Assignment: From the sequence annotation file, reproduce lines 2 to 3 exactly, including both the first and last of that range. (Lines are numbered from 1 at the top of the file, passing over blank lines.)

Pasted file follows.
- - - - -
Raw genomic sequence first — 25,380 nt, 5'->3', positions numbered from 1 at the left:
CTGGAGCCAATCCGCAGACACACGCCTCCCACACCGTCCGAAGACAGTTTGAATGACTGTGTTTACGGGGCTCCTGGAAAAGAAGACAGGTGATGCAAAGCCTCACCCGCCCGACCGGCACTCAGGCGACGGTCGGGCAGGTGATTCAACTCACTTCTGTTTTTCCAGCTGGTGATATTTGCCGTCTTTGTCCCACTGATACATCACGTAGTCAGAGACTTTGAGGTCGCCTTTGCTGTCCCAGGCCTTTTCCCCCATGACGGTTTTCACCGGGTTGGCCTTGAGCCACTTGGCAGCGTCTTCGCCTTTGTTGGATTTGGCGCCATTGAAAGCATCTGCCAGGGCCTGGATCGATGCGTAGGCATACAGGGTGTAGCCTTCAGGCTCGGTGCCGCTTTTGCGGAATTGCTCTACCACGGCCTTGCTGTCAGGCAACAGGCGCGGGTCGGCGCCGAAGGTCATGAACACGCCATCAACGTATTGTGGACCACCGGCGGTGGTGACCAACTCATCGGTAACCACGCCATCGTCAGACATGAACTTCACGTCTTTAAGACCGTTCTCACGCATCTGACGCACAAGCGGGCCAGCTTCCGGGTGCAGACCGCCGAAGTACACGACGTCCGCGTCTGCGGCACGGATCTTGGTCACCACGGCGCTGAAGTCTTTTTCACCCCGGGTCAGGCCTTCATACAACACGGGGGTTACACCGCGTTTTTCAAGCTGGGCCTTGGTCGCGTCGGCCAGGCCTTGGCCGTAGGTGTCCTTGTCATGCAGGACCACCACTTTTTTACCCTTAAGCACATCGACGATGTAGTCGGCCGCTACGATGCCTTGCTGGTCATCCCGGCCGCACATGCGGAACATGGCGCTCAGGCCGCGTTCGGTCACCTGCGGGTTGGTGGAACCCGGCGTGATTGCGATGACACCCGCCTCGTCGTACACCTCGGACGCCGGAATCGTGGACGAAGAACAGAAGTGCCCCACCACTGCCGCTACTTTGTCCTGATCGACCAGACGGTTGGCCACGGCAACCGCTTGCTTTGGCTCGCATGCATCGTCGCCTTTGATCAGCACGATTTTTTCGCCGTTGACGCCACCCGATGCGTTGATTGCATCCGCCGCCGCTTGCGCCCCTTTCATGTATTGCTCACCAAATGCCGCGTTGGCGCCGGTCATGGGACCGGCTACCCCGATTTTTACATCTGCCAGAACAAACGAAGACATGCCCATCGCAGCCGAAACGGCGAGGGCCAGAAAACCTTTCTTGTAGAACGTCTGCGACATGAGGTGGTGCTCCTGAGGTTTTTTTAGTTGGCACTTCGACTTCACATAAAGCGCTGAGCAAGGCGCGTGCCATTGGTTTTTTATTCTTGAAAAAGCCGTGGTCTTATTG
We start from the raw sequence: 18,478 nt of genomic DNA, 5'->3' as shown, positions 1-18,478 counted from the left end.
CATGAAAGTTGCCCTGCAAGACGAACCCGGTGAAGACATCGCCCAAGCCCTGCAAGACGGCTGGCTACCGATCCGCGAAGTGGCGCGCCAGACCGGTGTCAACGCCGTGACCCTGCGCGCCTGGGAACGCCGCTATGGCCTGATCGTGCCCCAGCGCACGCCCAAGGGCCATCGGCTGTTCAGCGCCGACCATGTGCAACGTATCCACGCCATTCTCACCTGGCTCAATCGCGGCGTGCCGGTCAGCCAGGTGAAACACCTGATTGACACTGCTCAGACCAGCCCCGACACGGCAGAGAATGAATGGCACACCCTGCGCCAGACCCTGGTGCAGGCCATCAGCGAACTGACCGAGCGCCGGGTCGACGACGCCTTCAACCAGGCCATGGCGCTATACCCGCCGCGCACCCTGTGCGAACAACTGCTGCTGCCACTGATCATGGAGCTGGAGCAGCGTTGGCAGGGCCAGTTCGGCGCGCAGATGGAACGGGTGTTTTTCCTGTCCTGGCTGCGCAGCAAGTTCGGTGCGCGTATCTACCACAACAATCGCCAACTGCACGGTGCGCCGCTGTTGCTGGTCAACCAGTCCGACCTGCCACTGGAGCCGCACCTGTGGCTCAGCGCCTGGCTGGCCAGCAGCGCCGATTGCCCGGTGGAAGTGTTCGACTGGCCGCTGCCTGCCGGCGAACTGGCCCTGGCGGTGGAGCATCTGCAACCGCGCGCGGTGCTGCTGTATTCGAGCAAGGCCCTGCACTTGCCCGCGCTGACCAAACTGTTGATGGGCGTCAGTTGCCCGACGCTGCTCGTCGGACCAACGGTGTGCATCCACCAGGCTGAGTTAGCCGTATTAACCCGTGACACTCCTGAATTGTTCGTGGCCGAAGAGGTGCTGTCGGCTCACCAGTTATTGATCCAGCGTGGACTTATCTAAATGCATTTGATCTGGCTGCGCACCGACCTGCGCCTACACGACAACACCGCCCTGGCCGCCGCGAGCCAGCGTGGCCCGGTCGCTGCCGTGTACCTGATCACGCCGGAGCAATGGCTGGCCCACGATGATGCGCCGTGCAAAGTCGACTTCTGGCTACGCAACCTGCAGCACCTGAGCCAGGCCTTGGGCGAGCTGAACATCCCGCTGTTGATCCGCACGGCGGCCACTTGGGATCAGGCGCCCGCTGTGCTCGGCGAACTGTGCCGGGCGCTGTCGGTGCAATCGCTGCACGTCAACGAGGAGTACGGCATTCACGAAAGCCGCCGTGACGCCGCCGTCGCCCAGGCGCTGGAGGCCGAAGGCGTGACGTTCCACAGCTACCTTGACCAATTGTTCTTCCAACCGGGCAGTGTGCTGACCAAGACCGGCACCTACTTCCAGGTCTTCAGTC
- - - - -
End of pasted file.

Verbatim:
CTGGAGCCAATCCGCAGACACACGCCTCCCACACCGTCCGAAGACAGTTTGAATGACTGTGTTTACGGGGCTCCTGGAAAAGAAGACAGGTGATGCAAAGCCTCACCCGCCCGACCGGCACTCAGGCGACGGTCGGGCAGGTGATTCAACTCACTTCTGTTTTTCCAGCTGGTGATATTTGCCGTCTTTGTCCCACTGATACATCACGTAGTCAGAGACTTTGAGGTCGCCTTTGCTGTCCCAGGCCTTTTCCCCCATGACGGTTTTCACCGGGTTGGCCTTGAGCCACTTGGCAGCGTCTTCGCCTTTGTTGGATTTGGCGCCATTGAAAGCATCTGCCAGGGCCTGGATCGATGCGTAGGCATACAGGGTGTAGCCTTCAGGCTCGGTGCCGCTTTTGCGGAATTGCTCTACCACGGCCTTGCTGTCAGGCAACAGGCGCGGGTCGGCGCCGAAGGTCATGAACACGCCATCAACGTATTGTGGACCACCGGCGGTGGTGACCAACTCATCGGTAACCACGCCATCGTCAGACATGAACTTCACGTCTTTAAGACCGTTCTCACGCATCTGACGCACAAGCGGGCCAGCTTCCGGGTGCAGACCGCCGAAGTACACGACGTCCGCGTCTGCGGCACGGATCTTGGTCACCACGGCGCTGAAGTCTTTTTCACCCCGGGTCAGGCCTTCATACAACACGGGGGTTACACCGCGTTTTTCAAGCTGGGCCTTGGTCGCGTCGGCCAGGCCTTGGCCGTAGGTGTCCTTGTCATGCAGGACCACCACTTTTTTACCCTTAAGCACATCGACGATGTAGTCGGCCGCTACGATGCCTTGCTGGTCATCCCGGCCGCACATGCGGAACATGGCGCTCAGGCCGCGTTCGGTCACCTGCGGGTTGGTGGAACCCGGCGTGATTGCGATGACACCCGCCTCGTCGTACACCTCGGACGCCGGAATCGTGGACGAAGAACAGAAGTGCCCCACCACTGCCGCTACTTTGTCCTGATCGACCAGACGGTTGGCCACGGCAACCGCTTGCTTTGGCTCGCATGCATCGTCGCCTTTGATCAGCACGATTTTTTCGCCGTTGACGCCACCCGATGCGTTGATTGCATCCGCCGCCGCTTGCGCCCCTTTCATGTATTGCTCACCAAATGCCGCGTTGGCGCCGGTCATGGGACCGGCTACCCCGATTTTTACATCTGCCAGAACAAACGAAGACATGCCCATCGCAGCCGAAACGGCGAGGGCCAGAAAACCTTTCTTGTAGAACGTCTGCGACATGAGGTGGTGCTCCTGAGGTTTTTTTAGTTGGCACTTCGACTTCACATAAAGCGCTGAGCAAGGCGCGTGCCATTGGTTTTTTATTCTTGAAAAAGCCGTGGTCTTATTG
We start from the raw sequence: 18,478 nt of genomic DNA, 5'->3' as shown, positions 1-18,478 counted from the left end.